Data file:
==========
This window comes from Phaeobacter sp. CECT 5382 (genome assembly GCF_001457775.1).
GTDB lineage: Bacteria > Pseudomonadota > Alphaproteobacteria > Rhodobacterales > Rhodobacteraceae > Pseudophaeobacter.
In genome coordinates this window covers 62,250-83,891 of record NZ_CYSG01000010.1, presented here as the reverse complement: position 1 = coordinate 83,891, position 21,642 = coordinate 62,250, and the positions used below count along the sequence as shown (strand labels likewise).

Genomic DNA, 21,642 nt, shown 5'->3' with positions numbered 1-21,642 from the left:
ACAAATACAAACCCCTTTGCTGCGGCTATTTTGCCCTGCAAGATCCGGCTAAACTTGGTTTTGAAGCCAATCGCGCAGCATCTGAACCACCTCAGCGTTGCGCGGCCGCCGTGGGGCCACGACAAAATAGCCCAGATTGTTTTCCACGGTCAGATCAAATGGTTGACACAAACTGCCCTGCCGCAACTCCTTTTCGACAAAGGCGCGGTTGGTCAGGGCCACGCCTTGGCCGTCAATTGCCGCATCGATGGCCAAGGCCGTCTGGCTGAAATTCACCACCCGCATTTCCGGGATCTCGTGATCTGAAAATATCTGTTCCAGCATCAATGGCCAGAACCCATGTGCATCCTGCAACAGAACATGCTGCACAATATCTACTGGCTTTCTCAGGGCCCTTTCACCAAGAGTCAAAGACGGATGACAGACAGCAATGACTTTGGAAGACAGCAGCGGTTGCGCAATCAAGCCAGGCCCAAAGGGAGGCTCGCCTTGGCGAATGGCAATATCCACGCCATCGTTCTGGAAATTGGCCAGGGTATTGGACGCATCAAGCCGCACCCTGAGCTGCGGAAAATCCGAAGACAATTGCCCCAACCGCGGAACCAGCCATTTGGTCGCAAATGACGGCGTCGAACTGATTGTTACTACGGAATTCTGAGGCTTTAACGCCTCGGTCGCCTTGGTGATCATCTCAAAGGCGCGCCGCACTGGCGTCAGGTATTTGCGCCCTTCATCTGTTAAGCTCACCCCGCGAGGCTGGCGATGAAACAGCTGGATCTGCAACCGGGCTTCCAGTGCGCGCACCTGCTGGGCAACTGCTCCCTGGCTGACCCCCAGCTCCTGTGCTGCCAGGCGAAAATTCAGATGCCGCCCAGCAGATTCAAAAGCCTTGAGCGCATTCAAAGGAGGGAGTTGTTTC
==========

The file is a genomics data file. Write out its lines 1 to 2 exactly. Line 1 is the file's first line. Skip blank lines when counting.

This window comes from Phaeobacter sp. CECT 5382 (genome assembly GCF_001457775.1).
GTDB lineage: Bacteria > Pseudomonadota > Alphaproteobacteria > Rhodobacterales > Rhodobacteraceae > Pseudophaeobacter.